It will be very unusual for a prospect to say to you “Do you know, we don’t have a supplier for that particular product.You’re the first company to talk to us about it. When can you start supplying us?”
Those types of comments only occur in your dreams.
Most times, you will be discussing your products with companies who already are supplied with products that do an adequate job, and they may have established a good partnership with them.
One tip for something you shouldn’t try in these circumstances is to go in and promise to undercut their existing supplier.
That immediately makes it sound as if you are desperate for business and haven’t determined what the decision criteria are for the buyer.
You have simply assumed that they buy on price.
Instead, you need to approach a person within the business with a few questions.
This advocate can help you to decide what is the biggest driving force for making decisions within the business.
You need to find out exactly what’s going on between their business and the competitive supplier.
These types of questions can open up discussions and give you a lot of background information before you even consider talking to the business’s decision-makers.
- Who made the original decision to partner with the supplier?
- What were the reasons that drove you to decide to use them?
- Have any of those factors changed?
- What has convinced you to stay loyal to them?
- What does the supplier do well for you?
- What could be improved, if anything?
- Who would be affected if you did decide to change suppliers?
- Would there be any internal ramifications if you decided to change?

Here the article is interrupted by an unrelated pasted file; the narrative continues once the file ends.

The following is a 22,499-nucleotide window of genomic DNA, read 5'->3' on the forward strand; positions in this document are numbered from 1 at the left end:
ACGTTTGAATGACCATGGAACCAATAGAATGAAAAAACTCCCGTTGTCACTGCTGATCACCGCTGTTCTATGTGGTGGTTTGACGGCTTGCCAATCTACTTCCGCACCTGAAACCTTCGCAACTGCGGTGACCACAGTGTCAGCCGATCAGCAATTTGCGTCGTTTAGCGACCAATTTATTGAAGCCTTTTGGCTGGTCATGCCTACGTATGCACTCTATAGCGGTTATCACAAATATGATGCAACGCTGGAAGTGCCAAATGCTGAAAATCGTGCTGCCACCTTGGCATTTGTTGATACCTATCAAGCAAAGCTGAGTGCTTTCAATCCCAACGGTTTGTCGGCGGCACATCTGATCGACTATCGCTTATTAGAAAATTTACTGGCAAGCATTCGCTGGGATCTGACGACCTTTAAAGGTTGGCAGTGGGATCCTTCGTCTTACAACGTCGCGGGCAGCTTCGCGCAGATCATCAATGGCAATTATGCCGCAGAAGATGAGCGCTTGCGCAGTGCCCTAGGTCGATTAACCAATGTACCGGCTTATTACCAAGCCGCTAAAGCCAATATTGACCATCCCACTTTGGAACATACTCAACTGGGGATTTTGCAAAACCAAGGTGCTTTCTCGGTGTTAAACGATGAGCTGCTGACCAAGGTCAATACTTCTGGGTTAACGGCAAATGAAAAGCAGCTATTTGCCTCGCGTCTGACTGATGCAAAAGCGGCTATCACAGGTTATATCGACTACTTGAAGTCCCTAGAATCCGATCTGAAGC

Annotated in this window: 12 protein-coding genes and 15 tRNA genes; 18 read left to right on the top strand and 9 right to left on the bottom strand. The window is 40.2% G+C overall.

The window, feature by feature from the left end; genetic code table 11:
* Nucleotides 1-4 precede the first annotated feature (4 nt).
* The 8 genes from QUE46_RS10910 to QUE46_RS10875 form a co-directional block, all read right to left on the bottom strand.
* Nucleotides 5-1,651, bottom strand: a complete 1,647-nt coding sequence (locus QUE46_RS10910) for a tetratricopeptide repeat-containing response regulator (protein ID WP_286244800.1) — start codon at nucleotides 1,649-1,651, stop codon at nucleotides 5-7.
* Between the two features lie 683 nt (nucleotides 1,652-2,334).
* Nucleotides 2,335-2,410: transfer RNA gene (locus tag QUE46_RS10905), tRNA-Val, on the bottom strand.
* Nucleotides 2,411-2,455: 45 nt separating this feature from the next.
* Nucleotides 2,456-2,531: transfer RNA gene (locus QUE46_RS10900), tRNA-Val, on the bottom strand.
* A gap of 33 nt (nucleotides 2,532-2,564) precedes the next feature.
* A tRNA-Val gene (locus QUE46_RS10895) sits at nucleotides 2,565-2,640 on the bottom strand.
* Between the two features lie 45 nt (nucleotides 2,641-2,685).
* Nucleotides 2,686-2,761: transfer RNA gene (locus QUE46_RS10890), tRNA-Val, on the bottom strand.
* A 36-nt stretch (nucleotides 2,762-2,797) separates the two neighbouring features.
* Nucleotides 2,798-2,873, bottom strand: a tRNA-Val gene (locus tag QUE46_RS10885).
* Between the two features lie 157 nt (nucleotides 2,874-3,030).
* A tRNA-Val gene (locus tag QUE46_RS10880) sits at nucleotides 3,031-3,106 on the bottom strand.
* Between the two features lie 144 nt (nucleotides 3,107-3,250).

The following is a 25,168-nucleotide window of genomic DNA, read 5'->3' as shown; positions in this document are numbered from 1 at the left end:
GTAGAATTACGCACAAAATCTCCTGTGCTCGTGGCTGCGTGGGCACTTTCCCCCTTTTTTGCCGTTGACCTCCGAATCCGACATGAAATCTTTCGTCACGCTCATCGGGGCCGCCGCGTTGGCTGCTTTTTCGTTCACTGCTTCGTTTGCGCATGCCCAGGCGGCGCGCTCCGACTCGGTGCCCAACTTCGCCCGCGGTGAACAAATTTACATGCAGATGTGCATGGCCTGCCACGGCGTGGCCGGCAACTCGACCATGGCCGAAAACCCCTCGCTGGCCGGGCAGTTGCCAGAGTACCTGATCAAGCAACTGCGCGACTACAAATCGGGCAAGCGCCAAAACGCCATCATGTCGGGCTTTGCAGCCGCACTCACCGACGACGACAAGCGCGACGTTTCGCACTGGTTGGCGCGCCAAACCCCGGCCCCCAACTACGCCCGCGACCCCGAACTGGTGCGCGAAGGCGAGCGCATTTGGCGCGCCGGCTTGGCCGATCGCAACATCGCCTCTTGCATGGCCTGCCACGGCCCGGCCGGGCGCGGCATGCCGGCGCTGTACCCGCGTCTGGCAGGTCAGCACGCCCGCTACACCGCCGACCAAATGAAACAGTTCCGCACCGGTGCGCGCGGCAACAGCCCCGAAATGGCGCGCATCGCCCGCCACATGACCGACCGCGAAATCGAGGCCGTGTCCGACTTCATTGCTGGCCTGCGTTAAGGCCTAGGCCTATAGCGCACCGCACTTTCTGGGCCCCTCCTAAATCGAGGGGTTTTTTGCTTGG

- What are your contingency plans if the supplier is unable to deliver?
- If you could change anything about the supplier, what would it be?
- How would you rate the performance of the supplier, on a scale of 1-10, on the areas that are most important to you?
- Would you like to discuss a possible alternative source for these products?
- What would have to happen for you to even consider another supplier?
You’ll see these questions help the person to think logically about how they made the decision to use the supplier in the first place, and allows you some good background information before you even approach the buyer.
They also help you not to put any pressure on the buyer to change without contemplating the consequences.
You need to work with them to find if there’s anything that is causing them any concern at present.
That way, you can build a good rapport with the buyer and only discuss things that will make things better for them.
By discussing what is most important to your prospect, you show you are considering their business instead of trying to ‘sell’ your products or services.
This will soften any resistance caused by them using your competitor and open the door for further progress with them.